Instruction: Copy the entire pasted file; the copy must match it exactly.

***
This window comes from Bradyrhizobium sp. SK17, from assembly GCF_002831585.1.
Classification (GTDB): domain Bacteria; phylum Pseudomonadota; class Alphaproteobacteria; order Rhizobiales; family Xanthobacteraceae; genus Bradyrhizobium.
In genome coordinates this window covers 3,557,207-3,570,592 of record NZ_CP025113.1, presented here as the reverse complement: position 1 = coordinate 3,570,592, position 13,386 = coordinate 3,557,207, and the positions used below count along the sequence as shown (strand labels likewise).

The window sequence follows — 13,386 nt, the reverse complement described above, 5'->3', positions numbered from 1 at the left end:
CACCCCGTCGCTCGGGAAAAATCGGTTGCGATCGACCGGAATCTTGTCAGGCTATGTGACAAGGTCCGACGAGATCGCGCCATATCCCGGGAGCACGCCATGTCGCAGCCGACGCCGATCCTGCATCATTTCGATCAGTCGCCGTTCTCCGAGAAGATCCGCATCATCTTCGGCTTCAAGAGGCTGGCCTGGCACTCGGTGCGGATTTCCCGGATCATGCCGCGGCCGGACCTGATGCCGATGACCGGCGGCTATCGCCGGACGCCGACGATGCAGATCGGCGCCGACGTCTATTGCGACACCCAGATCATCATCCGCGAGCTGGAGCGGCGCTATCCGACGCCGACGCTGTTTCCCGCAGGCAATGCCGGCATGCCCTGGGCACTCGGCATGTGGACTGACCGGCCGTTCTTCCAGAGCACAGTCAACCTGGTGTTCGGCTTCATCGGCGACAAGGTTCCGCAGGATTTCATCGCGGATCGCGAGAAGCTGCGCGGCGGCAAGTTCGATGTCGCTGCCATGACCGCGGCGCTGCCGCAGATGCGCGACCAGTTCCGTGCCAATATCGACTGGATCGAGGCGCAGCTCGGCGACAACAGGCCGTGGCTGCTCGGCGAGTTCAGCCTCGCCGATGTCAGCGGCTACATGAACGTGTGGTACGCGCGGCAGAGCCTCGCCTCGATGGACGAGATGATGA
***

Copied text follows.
This window comes from Bradyrhizobium sp. SK17, from assembly GCF_002831585.1.
Classification (GTDB): domain Bacteria; phylum Pseudomonadota; class Alphaproteobacteria; order Rhizobiales; family Xanthobacteraceae; genus Bradyrhizobium.
In genome coordinates this window covers 3,557,207-3,570,592 of record NZ_CP025113.1, presented here as the reverse complement: position 1 = coordinate 3,570,592, position 13,386 = coordinate 3,557,207, and the positions used below count along the sequence as shown (strand labels likewise).

The window sequence follows — 13,386 nt, the reverse complement described above, 5'->3', positions numbered from 1 at the left end:
CACCCCGTCGCTCGGGAAAAATCGGTTGCGATCGACCGGAATCTTGTCAGGCTATGTGACAAGGTCCGACGAGATCGCGCCATATCCCGGGAGCACGCCATGTCGCAGCCGACGCCGATCCTGCATCATTTCGATCAGTCGCCGTTCTCCGAGAAGATCCGCATCATCTTCGGCTTCAAGAGGCTGGCCTGGCACTCGGTGCGGATTTCCCGGATCATGCCGCGGCCGGACCTGATGCCGATGACCGGCGGCTATCGCCGGACGCCGACGATGCAGATCGGCGCCGACGTCTATTGCGACACCCAGATCATCATCCGCGAGCTGGAGCGGCGCTATCCGACGCCGACGCTGTTTCCCGCAGGCAATGCCGGCATGCCCTGGGCACTCGGCATGTGGACTGACCGGCCGTTCTTCCAGAGCACAGTCAACCTGGTGTTCGGCTTCATCGGCGACAAGGTTCCGCAGGATTTCATCGCGGATCGCGAGAAGCTGCGCGGCGGCAAGTTCGATGTCGCTGCCATGACCGCGGCGCTGCCGCAGATGCGCGACCAGTTCCGTGCCAATATCGACTGGATCGAGGCGCAGCTCGGCGACAACAGGCCGTGGCTGCTCGGCGAGTTCAGCCTCGCCGATGTCAGCGGCTACATGAACGTGTGGTACGCGCGGCAGAGCCTCGCCTCGATGGACGAGATGATGA